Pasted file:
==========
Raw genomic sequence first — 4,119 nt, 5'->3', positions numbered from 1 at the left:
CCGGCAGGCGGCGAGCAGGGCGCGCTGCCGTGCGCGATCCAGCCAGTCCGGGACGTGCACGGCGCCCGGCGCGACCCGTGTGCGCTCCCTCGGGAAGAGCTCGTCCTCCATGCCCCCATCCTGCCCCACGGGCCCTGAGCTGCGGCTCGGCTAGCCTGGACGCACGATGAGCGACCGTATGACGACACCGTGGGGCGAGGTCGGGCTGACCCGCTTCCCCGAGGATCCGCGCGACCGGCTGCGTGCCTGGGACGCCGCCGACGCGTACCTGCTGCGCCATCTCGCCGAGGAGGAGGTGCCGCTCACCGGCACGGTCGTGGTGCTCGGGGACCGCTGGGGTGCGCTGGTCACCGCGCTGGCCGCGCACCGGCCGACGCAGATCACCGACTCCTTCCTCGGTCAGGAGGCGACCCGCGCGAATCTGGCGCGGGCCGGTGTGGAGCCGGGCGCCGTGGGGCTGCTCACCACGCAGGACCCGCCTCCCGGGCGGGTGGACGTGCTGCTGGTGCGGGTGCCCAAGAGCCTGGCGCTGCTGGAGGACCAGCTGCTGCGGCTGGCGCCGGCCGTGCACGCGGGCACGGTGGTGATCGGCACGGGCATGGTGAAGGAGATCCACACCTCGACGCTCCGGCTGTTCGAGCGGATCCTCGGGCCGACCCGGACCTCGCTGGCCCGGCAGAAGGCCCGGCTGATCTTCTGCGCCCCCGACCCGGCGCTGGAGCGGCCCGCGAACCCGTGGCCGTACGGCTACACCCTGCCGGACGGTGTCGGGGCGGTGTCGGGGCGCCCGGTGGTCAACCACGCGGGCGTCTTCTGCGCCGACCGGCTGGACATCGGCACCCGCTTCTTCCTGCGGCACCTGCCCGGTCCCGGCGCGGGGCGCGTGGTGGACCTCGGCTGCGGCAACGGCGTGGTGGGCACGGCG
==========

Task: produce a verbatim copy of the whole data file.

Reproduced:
Raw genomic sequence first — 4,119 nt, 5'->3', positions numbered from 1 at the left:
CCGGCAGGCGGCGAGCAGGGCGCGCTGCCGTGCGCGATCCAGCCAGTCCGGGACGTGCACGGCGCCCGGCGCGACCCGTGTGCGCTCCCTCGGGAAGAGCTCGTCCTCCATGCCCCCATCCTGCCCCACGGGCCCTGAGCTGCGGCTCGGCTAGCCTGGACGCACGATGAGCGACCGTATGACGACACCGTGGGGCGAGGTCGGGCTGACCCGCTTCCCCGAGGATCCGCGCGACCGGCTGCGTGCCTGGGACGCCGCCGACGCGTACCTGCTGCGCCATCTCGCCGAGGAGGAGGTGCCGCTCACCGGCACGGTCGTGGTGCTCGGGGACCGCTGGGGTGCGCTGGTCACCGCGCTGGCCGCGCACCGGCCGACGCAGATCACCGACTCCTTCCTCGGTCAGGAGGCGACCCGCGCGAATCTGGCGCGGGCCGGTGTGGAGCCGGGCGCCGTGGGGCTGCTCACCACGCAGGACCCGCCTCCCGGGCGGGTGGACGTGCTGCTGGTGCGGGTGCCCAAGAGCCTGGCGCTGCTGGAGGACCAGCTGCTGCGGCTGGCGCCGGCCGTGCACGCGGGCACGGTGGTGATCGGCACGGGCATGGTGAAGGAGATCCACACCTCGACGCTCCGGCTGTTCGAGCGGATCCTCGGGCCGACCCGGACCTCGCTGGCCCGGCAGAAGGCCCGGCTGATCTTCTGCGCCCCCGACCCGGCGCTGGAGCGGCCCGCGAACCCGTGGCCGTACGGCTACACCCTGCCGGACGGTGTCGGGGCGGTGTCGGGGCGCCCGGTGGTCAACCACGCGGGCGTCTTCTGCGCCGACCGGCTGGACATCGGCACCCGCTTCTTCCTGCGGCACCTGCCCGGTCCCGGCGCGGGGCGCGTGGTGGACCTCGGCTGCGGCAACGGCGTGGTGGGCACGGCG